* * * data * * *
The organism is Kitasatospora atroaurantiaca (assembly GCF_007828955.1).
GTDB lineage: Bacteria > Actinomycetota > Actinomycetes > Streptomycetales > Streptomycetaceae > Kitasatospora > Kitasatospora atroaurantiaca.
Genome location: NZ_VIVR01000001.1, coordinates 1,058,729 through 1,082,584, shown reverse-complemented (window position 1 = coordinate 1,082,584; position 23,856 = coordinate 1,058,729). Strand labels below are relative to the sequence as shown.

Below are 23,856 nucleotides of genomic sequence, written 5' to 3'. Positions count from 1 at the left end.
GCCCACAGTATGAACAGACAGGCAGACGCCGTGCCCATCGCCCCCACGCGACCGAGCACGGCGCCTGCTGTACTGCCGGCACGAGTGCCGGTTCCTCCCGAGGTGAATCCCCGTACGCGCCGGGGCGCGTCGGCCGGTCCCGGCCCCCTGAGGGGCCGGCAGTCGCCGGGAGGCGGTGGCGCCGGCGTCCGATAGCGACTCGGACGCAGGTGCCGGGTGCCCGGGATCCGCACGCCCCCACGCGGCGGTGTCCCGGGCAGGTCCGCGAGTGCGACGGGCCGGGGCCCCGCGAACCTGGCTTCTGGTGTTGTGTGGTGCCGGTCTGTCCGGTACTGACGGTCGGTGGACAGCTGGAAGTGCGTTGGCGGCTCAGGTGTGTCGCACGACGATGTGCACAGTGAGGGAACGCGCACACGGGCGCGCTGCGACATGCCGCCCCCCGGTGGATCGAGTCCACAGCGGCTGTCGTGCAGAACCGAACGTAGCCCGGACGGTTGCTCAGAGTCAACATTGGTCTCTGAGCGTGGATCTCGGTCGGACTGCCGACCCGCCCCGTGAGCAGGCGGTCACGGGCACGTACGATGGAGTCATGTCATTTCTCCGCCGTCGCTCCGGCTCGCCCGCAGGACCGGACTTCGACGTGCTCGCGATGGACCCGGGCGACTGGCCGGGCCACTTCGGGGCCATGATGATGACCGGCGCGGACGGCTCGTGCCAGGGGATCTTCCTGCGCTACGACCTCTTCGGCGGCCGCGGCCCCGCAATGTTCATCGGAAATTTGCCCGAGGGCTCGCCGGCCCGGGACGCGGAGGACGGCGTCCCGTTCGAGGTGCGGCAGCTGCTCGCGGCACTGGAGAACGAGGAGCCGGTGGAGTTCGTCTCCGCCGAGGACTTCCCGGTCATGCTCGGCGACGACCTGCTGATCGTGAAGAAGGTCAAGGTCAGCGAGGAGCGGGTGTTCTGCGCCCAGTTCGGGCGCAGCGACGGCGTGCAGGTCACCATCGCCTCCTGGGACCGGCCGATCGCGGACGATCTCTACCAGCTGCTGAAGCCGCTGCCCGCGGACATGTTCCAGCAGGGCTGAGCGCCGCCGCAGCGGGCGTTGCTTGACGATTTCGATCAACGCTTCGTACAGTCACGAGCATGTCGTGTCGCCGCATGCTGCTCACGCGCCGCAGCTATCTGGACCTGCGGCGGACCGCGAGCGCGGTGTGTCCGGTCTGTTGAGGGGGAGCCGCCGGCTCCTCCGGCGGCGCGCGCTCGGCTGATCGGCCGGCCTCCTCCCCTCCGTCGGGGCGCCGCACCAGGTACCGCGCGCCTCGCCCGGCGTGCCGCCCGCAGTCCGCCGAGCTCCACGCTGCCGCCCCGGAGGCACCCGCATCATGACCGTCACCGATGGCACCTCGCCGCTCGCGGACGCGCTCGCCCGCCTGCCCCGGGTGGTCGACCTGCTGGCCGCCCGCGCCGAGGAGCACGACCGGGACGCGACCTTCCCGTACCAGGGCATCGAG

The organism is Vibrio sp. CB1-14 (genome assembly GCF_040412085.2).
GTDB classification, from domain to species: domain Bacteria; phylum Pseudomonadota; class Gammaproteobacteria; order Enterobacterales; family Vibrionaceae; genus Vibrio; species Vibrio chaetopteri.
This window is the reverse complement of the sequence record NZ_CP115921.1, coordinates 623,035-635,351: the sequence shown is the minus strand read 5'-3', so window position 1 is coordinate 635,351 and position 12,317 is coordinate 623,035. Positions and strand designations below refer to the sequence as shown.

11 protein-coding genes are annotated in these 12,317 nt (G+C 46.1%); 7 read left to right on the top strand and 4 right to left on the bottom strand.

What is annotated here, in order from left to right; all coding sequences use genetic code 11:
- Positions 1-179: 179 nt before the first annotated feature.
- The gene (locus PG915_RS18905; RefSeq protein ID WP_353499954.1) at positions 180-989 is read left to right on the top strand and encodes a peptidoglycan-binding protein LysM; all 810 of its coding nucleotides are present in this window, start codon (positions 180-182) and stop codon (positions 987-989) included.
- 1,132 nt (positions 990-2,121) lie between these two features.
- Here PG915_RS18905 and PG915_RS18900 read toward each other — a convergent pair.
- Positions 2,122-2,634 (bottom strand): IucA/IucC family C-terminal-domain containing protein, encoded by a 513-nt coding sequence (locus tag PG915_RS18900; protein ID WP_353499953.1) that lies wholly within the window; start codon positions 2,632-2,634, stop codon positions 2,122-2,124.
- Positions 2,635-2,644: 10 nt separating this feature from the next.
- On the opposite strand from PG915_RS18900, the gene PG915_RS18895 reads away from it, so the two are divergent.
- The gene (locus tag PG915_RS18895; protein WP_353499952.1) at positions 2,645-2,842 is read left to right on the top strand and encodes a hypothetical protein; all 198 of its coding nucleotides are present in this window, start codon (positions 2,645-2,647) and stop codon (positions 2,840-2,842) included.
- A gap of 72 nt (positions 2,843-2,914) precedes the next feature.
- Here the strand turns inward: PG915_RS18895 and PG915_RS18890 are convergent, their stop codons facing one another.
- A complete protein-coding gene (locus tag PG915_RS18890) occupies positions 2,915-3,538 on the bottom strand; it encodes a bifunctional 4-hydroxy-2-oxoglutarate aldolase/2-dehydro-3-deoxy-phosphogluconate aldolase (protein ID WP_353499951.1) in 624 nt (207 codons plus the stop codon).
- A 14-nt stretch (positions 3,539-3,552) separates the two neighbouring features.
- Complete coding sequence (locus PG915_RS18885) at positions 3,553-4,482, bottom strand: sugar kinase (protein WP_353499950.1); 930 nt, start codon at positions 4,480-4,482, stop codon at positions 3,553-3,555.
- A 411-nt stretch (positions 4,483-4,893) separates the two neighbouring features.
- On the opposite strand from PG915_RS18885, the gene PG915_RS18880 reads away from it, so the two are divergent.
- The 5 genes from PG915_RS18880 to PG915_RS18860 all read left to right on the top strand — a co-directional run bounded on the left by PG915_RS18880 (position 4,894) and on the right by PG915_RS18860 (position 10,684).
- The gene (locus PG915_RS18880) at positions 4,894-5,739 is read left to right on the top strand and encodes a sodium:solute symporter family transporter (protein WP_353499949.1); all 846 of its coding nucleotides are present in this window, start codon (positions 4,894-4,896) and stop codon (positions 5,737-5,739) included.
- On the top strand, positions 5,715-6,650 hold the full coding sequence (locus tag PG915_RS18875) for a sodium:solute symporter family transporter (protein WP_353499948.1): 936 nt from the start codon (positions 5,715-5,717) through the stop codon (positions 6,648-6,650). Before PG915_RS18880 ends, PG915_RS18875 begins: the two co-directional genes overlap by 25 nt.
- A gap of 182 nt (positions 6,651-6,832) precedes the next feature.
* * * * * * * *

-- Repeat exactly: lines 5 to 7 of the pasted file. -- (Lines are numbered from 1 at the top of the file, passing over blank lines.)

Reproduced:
GCCCACAGTATGAACAGACAGGCAGACGCCGTGCCCATCGCCCCCACGCGACCGAGCACGGCGCCTGCTGTACTGCCGGCACGAGTGCCGGTTCCTCCCGAGGTGAATCCCCGTACGCGCCGGGGCGCGTCGGCCGGTCCCGGCCCCCTGAGGGGCCGGCAGTCGCCGGGAGGCGGTGGCGCCGGCGTCCGATAGCGACTCGGACGCAGGTGCCGGGTGCCCGGGATCCGCACGCCCCCACGCGGCGGTGTCCCGGGCAGGTCCGCGAGTGCGACGGGCCGGGGCCCCGCGAACCTGGCTTCTGGTGTTGTGTGGTGCCGGTCTGTCCGGTACTGACGGTCGGTGGACAGCTGGAAGTGCGTTGGCGGCTCAGGTGTGTCGCACGACGATGTGCACAGTGAGGGAACGCGCACACGGGCGCGCTGCGACATGCCGCCCCCCGGTGGATCGAGTCCACAGCGGCTGTCGTGCAGAACCGAACGTAGCCCGGACGGTTGCTCAGAGTCAACATTGGTCTCTGAGCGTGGATCTCGGTCGGACTGCCGACCCGCCCCGTGAGCAGGCGGTCACGGGCACGTACGATGGAGTCATGTCATTTCTCCGCCGTCGCTCCGGCTCGCCCGCAGGACCGGACTTCGACGTGCTCGCGATGGACCCGGGCGACTGGCCGGGCCACTTCGGGGCCATGATGATGACCGGCGCGGACGGCTCGTGCCAGGGGATCTTCCTGCGCTACGACCTCTTCGGCGGCCGCGGCCCCGCAATGTTCATCGGAAATTTGCCCGAGGGCTCGCCGGCCCGGGACGCGGAGGACGGCGTCCCGTTCGAGGTGCGGCAGCTGCTCGCGGCACTGGAGAACGAGGAGCCGGTGGAGTTCGTCTCCGCCGAGGACTTCCCGGTCATGCTCGGCGACGACCTGCTGATCGTGAAGAAGGTCAAGGTCAGCGAGGAGCGGGTGTTCTGCGCCCAGTTCGGGCGCAGCGACGGCGTGCAGGTCACCATCGCCTCCTGGGACCGGCCGATCGCGGACGATCTCTACCAGCTGCTGAAGCCGCTGCCCGCGGACATGTTCCAGCAGGGCTGAGCGCCGCCGCAGCGGGCGTTGCTTGACGATTTCGATCAACGCTTCGTACAGTCACGAGCATGTCGTGTCGCCGCATGCTGCTCACGCGCCGCAGCTATCTGGACCTGCGGCGGACCGCGAGCGCGGTGTGTCCGGTCTGTTGAGGGGGAGCCGCCGGCTCCTCCGGCGGCGCGCGCTCGGCTGATCGGCCGGCCTCCTCCCCTCCGTCGGGGCGCCGCACCAGGTACCGCGCGCCTCGCCCGGCGTGCCGCCCGCAGTCCGCCGAGCTCCACGCTGCCGCCCCGGAGGCACCCGCATCATGACCGTCACCGATGGCACCTCGCCGCTCGCGGACGCGCTCGCCCGCCTGCCCCGGGTGGTCGACCTGCTGGCCGCCCGCGCCGAGGAGCACGACCGGGACGCGACCTTCCCGTACCAGGGCATCGAG

The organism is Vibrio sp. CB1-14 (genome assembly GCF_040412085.2).
GTDB classification, from domain to species: domain Bacteria; phylum Pseudomonadota; class Gammaproteobacteria; order Enterobacterales; family Vibrionaceae; genus Vibrio; species Vibrio chaetopteri.